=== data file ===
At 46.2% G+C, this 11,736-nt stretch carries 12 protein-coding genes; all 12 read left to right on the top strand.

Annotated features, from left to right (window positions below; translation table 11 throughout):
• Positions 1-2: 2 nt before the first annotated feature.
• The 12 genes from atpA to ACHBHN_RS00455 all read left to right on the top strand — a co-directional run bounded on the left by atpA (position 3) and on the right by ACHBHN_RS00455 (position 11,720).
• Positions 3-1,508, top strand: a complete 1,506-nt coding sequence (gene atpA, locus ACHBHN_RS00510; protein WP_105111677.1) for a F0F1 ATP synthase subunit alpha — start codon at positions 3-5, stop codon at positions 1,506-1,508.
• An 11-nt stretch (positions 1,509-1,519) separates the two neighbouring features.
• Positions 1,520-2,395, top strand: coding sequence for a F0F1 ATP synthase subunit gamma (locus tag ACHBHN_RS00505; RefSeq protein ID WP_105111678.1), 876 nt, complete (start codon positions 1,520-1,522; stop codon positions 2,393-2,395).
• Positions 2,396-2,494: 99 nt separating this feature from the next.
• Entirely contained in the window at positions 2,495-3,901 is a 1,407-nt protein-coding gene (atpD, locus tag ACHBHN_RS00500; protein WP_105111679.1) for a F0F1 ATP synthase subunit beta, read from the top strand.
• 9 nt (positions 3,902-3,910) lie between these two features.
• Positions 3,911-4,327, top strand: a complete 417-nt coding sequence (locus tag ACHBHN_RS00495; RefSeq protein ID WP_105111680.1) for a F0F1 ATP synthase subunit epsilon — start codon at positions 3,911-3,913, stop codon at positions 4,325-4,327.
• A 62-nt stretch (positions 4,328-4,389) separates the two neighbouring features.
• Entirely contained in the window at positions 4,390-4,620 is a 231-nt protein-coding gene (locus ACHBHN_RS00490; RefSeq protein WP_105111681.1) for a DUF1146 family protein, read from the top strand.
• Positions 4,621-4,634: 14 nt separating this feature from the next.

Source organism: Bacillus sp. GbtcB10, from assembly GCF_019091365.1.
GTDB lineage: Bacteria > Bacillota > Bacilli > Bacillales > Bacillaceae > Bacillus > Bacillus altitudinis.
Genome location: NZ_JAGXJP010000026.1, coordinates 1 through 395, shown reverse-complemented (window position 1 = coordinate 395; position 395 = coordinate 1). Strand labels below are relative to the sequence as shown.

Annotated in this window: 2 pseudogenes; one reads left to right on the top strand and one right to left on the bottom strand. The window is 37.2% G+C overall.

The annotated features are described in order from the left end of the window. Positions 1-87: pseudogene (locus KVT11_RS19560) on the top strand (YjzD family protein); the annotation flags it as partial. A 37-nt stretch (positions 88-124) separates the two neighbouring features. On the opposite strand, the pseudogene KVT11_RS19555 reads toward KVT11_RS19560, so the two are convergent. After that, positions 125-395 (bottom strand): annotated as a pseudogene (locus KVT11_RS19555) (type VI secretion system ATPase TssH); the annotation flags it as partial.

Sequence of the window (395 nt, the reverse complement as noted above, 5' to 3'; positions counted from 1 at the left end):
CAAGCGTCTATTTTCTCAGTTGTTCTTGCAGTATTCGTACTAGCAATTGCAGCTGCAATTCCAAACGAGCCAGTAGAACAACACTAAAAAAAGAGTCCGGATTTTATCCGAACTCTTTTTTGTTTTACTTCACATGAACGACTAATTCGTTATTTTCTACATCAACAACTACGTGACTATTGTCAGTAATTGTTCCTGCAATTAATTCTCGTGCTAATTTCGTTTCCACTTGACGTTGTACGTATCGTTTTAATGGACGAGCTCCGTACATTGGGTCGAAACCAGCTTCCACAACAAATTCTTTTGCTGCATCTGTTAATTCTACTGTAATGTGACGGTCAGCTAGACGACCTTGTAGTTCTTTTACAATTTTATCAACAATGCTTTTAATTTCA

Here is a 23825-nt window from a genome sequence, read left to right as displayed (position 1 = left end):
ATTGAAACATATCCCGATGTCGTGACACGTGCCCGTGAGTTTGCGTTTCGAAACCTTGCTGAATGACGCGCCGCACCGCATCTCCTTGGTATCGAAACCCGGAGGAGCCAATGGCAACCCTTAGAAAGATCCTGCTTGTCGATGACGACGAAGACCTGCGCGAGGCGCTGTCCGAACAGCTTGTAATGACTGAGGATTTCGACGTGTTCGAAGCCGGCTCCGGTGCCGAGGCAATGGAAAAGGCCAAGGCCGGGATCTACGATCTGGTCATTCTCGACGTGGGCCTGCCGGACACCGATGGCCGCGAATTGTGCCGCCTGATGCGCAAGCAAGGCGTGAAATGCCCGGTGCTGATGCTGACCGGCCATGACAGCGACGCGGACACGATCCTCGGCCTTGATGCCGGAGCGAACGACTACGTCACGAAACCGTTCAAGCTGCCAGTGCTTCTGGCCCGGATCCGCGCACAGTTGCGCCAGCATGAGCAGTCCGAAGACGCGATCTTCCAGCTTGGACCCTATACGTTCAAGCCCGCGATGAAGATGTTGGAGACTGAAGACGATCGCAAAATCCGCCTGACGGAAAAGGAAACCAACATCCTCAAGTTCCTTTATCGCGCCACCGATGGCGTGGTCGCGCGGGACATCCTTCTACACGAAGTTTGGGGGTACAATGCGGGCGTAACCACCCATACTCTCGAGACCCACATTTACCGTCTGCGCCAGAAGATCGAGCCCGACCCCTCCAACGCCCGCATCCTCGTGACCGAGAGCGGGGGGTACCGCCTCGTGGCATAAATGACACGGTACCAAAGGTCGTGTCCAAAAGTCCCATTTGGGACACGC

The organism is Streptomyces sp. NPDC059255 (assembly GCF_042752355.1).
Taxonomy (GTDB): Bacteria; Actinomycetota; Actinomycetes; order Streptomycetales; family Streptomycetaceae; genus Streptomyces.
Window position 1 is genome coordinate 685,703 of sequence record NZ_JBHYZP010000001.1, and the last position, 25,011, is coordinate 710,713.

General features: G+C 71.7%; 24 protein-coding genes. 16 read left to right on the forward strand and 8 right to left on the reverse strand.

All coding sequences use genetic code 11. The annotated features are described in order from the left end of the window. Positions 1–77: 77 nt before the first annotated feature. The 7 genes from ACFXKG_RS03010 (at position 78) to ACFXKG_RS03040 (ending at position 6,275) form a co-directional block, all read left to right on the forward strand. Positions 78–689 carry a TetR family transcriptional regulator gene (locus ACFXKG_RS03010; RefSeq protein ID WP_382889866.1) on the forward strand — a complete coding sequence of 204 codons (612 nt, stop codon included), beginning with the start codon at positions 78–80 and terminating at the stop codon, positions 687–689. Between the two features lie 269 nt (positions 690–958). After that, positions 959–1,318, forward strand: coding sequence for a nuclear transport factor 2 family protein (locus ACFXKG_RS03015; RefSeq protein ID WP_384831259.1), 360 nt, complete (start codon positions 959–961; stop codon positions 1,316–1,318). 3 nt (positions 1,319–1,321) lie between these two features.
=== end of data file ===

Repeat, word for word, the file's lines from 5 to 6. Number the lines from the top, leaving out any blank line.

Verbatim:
• Positions 3-1,508, top strand: a complete 1,506-nt coding sequence (gene atpA, locus ACHBHN_RS00510; protein WP_105111677.1) for a F0F1 ATP synthase subunit alpha — start codon at positions 3-5, stop codon at positions 1,506-1,508.
• An 11-nt stretch (positions 1,509-1,519) separates the two neighbouring features.